I love the focus on retraction edge changes!
That being said, I hardly ever approach that first with complete bump newbies. For an awful lot of skiers, that is too big of a fundamental change to their skiing to tackle within a newbie bump lesson and will generally cause confusion and mental overload.
Some bare bones requisites before trying bumps, I want to see really good upper/lower separation, and fairly disciplined upper body. Decent balance. Able to do side slips and forward side slips. Able to do some basic pivot slips or something close to it that represents a short radius turn which is pivoty or short-swingy with the upper body maintaining discipline of facing down the fall line. If they can't do that, then no matter what you do in the bumps they will be fighting against their own progress. If I am satisfied they can do those things on the groomer, and they are bump newbies, then we go to some easy bumps and I will talk about tactics and line choice and help them use the skills they already possess to ski through the bumps.
If students don't meet the above requisites I mentioned above, then I don't like to take them to bumps. I would rather work on those skills first until I'm satisfied that they truly are ready for the bumps. Take a skier into a bump run without those skills and they will go into survival mode, probably ingraining worse things. Some clients are insistent they want to try some bumps anyway. Ok, then find some really easy ones where it can be done safely and after they flail around a bit in those easy bumps, point out issues related to the above prerequisites and take them back to a groomer to work on those things.
Presuming that they meet my criteria......
I like to start newbies with a forward side slipping approach. Some people have talked about side slipping down the face of the bump, but I get a little more specific then that. I want them to side slip down the side or shoulder of each bump with the skis perpendicular to the micro fall line of that side bump face (diagonal to the overall slope fall line), and when past the bump, pivot the skis to face the other direction and side slip down that next bump side/shoulder, etc.
This is very important because this is the line I want them to learn to take. Eventually their side slips can turn into forward side slips on that side face (which is pretty much the same as making a turn down the fall line, using the edges on the side of the bump there. As they get better at this they will find themselves automatically taking the right line and getting edge purchase in the right places making their own turns through a bump field.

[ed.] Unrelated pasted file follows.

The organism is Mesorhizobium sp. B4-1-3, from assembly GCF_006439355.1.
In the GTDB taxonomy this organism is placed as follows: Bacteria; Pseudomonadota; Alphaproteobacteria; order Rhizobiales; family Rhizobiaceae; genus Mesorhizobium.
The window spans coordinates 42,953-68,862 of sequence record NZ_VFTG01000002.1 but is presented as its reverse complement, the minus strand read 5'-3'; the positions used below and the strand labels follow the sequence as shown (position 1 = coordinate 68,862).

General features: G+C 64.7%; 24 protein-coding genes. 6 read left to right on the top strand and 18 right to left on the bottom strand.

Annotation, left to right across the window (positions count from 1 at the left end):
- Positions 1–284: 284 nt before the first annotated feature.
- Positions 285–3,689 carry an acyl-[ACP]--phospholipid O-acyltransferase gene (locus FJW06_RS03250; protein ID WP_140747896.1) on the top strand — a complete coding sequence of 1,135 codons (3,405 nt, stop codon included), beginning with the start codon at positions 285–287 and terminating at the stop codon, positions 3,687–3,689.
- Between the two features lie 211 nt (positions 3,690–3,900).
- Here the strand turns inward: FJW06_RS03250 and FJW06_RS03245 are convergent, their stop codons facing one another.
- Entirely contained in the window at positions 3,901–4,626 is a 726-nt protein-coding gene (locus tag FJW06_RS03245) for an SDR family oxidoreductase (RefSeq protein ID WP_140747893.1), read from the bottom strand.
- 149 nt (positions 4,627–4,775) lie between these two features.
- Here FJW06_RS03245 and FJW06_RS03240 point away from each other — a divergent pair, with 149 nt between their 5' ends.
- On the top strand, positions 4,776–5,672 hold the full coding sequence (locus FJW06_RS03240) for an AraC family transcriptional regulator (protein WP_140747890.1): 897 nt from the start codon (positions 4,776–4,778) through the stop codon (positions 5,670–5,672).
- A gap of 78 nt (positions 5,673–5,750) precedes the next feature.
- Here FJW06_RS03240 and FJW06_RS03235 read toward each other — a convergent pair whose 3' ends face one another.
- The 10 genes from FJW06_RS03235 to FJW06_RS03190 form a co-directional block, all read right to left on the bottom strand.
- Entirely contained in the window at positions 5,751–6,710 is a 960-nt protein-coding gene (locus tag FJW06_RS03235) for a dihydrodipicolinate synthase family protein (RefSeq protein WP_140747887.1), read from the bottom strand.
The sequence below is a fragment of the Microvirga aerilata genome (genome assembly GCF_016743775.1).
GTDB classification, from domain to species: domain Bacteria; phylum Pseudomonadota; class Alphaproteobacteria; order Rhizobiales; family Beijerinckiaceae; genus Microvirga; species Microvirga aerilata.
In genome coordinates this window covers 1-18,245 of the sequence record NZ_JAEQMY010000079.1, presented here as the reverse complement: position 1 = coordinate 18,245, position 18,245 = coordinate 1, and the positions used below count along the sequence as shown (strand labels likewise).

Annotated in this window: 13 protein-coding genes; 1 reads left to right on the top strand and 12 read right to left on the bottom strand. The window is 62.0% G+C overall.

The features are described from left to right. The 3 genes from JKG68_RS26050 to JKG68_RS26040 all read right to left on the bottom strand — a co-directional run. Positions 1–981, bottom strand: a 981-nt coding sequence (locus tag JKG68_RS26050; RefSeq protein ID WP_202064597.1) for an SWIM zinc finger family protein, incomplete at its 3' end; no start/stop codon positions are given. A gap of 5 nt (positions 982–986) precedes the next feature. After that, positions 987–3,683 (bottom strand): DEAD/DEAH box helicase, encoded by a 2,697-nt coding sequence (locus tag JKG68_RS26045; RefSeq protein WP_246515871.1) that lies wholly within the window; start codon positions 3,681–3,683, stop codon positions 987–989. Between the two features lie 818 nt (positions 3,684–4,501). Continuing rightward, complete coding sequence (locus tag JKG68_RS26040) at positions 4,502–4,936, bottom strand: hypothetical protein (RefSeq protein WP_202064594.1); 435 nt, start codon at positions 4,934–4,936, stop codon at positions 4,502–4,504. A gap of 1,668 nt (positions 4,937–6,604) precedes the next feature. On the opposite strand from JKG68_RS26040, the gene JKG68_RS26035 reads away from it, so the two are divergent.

An easier alternative is to use this approach but skip back and forth between two adjacent zipper lines, so that they have more time in between each side slip. So side slip down the side of one, as they reach the bottom of that little face, forward slip around the bottom of that bump, skip over to the next line over and make a pivoty turn and do the same thing there. Help them visualize where are these side faces I want them to engage their edges and side slip. I call it the "sweet spot" and help them to identify the sweet spot. We spend a lot of time talking about the sweet spot, how to see it and use the edges to side slip on it and when to make a turn to get the edges on the next sweet spot, etc. This usually naturally will evolve into them making the turns they already own throughout a bump field and learning to choose the right line to do so.
General relaxation and absorption is also a good idea to cover, show them how to flex and extend their legs like shock absorbers and to think in 3D that way, which is possibly something they haven't put a lot of thought into before now. Straight run them through bumps, become aware of the the shock absorbers they possess.
I don't like to get so technical with the whole retraction release idea, which in my view *IS* an important aspect of good bump skiing, but too much for first time bump students. Its confusing and difficult for them. However, if you have time you can sometimes get a little yardage out of getting them to learn that movement without trying to explain it to them. Find a ridge and make turns across the ridge where they are told to change edges right on the top of the ridge and to keep the skis on the snow. You'll see retraction turns appear out of nowhere. If you can't find a ridge, use the edge of a cat track or trail if you know of a safe one to use. Go back and forth on and off the cat track, same thing, keep skis on the snow. But I do not view that as first time bump lesson material, in my mind that comes later. Getting into a deep technical discussion bout how to flex on the top of a bump and time a pole plant with a retraction edge change, extending into the trough, etc...whew that is a lot for a first timer. IMHO too much.
Blocking pole plants, also I feel is more advanced topic, but if there is time to work that in near the end to remind them to make a pole plant while they look for the sweet spots to side slip on, ok.
IMHO, take the skills they already own and show them how to navigate safely, with a big smile through some blue bumps. Focus on line choice, simple tactics like looking ahead and using their edges in the right places that make sense that will naturally evolve into turns through bumps.
Students that are already high level skiers that want to learn to ski black bumps and beyond, that's where it makes more sense to get into some of the technical points that have been brought up so far.